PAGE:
Over the last few months we have seen an increase in debarment cases placed before the Financial Services Tribunal for reconsideration. Why? Has there been an increase in debarments? Has many of these debarments been effected as an injustice to representatives?
A right to appeal
A representative now has a right to appeal against a debarment decision. Previously a debarred representative could not appeal to the FSB Appeal Board. The only resource that an aggrieved representative had was to apply to the High Court for a review of the debarment. In most cases this action was way beyond the financial means of most representatives.
However, under the Financial Sector Regulation Act (FSRA), everything changed dramatically. According to the rules issued by the chairperson of the Tribunal, “…a person who is aggrieved by a decision of a decision-maker may apply to the Tribunal for a reconsideration of the decision”.
In terms of section 39 of the FAIS Act any person aggrieved by a decision of an FSP to debar that person in terms of section 14 may now also apply for the reconsideration of the decision to the Financial Services Tribunal.
Clear debarment process determined
In one of the latest debarment tribunal cases the legal framework is documented in detail, to assist FSPs in following the correct procedure.
“…before debarring a person the FSP must comply with the following jurisdictional factors, namely:
- the reasons for the debarment must have occurred and become known to the FSP while the person sought to be debarred was a representative of the financial services provider;
- before effecting the debarment, the FSP must ensure that the debarment process is lawful, reasonable and procedurally fair and finally; and
- if the person sought to be debarred is no longer a representative of the FSP, the debarment process must commence within six months from the date on which the person sought to be debarred ceased to be a representative of the FSP.”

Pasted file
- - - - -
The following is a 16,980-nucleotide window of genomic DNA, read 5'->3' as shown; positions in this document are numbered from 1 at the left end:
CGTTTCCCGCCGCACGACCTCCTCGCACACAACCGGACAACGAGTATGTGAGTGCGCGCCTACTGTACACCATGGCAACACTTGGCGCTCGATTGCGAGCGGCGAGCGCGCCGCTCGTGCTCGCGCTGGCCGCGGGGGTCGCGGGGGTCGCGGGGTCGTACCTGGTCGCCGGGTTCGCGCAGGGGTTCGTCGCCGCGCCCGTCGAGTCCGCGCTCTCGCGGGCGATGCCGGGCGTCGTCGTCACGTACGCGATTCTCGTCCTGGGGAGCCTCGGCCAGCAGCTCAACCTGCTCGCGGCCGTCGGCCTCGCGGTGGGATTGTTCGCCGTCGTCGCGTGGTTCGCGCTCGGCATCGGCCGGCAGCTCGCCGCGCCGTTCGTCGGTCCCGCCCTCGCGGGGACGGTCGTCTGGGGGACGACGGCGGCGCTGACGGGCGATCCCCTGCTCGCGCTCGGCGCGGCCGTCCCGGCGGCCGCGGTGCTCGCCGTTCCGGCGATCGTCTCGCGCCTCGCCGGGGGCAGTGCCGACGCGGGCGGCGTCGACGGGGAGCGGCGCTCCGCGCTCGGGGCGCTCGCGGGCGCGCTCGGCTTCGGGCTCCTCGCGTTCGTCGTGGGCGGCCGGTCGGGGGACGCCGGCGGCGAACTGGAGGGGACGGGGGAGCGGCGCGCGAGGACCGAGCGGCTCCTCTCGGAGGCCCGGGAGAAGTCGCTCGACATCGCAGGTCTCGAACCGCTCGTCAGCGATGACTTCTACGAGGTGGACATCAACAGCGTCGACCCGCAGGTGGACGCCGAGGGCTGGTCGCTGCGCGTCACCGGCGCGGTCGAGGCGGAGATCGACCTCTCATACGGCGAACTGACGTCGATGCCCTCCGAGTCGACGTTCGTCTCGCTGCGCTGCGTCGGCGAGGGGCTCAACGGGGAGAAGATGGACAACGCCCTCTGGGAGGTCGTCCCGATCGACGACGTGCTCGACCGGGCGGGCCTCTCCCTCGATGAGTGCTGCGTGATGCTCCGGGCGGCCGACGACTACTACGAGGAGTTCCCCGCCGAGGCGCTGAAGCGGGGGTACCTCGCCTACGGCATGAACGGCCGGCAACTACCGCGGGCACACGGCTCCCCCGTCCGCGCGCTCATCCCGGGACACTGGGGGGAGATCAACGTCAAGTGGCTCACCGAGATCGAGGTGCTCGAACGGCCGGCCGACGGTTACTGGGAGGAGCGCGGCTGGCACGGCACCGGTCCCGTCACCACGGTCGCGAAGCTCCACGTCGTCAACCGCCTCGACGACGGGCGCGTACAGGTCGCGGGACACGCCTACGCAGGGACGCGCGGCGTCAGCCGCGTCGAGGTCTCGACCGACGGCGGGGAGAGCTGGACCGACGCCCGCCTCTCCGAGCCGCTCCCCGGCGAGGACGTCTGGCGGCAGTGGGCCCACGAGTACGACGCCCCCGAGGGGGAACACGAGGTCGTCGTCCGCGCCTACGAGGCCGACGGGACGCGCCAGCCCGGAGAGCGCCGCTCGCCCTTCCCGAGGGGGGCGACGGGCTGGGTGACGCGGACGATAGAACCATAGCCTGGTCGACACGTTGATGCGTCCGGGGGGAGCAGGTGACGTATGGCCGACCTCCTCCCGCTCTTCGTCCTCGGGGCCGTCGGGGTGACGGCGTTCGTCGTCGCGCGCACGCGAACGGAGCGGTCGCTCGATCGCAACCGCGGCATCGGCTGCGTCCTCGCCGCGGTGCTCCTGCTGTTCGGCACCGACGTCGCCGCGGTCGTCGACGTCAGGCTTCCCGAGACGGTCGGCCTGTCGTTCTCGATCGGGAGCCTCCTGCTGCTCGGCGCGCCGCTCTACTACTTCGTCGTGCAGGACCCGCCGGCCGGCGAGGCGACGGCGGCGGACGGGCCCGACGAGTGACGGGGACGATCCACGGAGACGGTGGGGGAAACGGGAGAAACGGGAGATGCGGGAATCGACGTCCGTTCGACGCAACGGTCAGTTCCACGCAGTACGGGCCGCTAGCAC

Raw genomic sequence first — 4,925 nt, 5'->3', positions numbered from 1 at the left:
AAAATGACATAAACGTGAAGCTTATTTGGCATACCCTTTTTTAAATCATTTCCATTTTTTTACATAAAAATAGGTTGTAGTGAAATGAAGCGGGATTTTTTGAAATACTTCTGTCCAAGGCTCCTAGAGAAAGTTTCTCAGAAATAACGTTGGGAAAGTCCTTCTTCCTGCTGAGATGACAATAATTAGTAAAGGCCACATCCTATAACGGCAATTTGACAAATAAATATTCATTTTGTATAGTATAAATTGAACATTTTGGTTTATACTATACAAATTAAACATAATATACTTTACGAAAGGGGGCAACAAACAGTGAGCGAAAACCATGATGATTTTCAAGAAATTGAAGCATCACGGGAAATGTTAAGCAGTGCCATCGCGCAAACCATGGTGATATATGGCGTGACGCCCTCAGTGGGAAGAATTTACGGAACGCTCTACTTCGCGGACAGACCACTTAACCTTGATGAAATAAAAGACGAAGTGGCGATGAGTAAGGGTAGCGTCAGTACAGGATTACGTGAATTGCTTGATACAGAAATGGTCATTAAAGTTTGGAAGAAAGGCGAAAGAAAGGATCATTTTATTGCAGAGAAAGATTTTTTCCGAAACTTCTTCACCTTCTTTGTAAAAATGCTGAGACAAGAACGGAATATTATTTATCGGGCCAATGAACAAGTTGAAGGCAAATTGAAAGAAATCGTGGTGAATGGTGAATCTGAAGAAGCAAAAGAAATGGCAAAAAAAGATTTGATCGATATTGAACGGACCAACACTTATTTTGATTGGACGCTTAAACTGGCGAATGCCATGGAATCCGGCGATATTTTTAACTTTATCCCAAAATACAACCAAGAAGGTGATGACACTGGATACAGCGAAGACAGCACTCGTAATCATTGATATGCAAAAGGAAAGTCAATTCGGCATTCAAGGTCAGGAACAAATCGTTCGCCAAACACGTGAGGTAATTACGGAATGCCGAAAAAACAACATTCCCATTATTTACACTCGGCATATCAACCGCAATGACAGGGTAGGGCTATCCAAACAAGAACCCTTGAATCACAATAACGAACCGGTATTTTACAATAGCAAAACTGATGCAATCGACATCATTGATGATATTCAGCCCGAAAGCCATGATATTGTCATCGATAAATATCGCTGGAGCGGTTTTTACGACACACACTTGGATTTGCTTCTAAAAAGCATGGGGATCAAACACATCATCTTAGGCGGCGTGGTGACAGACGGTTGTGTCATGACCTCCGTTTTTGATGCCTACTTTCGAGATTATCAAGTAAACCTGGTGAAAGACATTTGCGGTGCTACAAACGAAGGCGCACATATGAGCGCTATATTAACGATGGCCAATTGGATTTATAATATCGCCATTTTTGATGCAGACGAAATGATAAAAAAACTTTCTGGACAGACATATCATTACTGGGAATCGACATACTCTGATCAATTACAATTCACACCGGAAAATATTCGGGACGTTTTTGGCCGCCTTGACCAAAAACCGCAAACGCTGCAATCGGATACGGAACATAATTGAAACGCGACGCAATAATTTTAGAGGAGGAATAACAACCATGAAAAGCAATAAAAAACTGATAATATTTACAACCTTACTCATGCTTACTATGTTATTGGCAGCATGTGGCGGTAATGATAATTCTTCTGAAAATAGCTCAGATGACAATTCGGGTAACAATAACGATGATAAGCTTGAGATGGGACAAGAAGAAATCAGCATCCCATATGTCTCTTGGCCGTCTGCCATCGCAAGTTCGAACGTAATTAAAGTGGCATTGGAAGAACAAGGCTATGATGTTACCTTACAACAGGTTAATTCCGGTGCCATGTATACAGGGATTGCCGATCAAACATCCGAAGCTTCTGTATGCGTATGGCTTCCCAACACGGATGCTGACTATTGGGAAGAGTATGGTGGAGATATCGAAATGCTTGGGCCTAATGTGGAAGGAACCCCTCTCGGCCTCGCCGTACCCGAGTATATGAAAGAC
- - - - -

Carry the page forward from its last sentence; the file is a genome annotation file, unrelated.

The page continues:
In a recent article on the subject, Alan Holton pointed out that, in the past, many debarments were done after the particular individual had left. “There were no real guidelines at all – just a form you had to submit. You could attach documents relating to the debarment, but in many instances those weren’t attached and debarments were registered by the regulator anyway. Some people were debarred because they changed jobs, so the former employer found something wrong and debarred them,” Alan explained at a Moonstone Regulatory Update last year. Read the article as it appeared in the Citizen.
Other steps to take before debarring a representative
In terms of section 14(3) of the FAIS Act, a FSP must, before debarring a person,
- give adequate notice in writing to the person stating its intention to debar the person, the grounds and reasons for the debarment, and any terms attached to the debarment, including in relation to the unconcluded business, any measures stipulated for the protection of the interests of clients;
- provide the person with a copy of the FSP’s written procedures governing the debarment process; and
- give the person a reasonable opportunity to make a submission in response;
- consider any response provided by the person, and then take the decision whether or not to debar; and immediately notify the person in writing of –
○ the FSPs decision;
○ the person’s rights in terms of Chapter 15 of the Financial Sector Regulation Act; and
○ any formal requirements in respect of proceedings for the
reconsideration of the decision by the Tribunal.
A person who has been debarred therefore has the right to appeal against the debarment decision to the Financial Services Tribunal and the FSP must inform the debarred person of the right to appeal its decision.
Can a debarment hearing also be used as a disciplinary hearing? We will discuss this in a follow-up article.
The amended legislation definitely ensures reduced scope for abuse, with clear guidelines and a channel for appeals.
The FSCA regularly shares the outcome of Tribunal cases on its website. FSPs should take note of this resource (Click on the + sign to access all the individual cases grouped per year).
Moonstone also shares learnings from these cases in articles. Click here to read a few.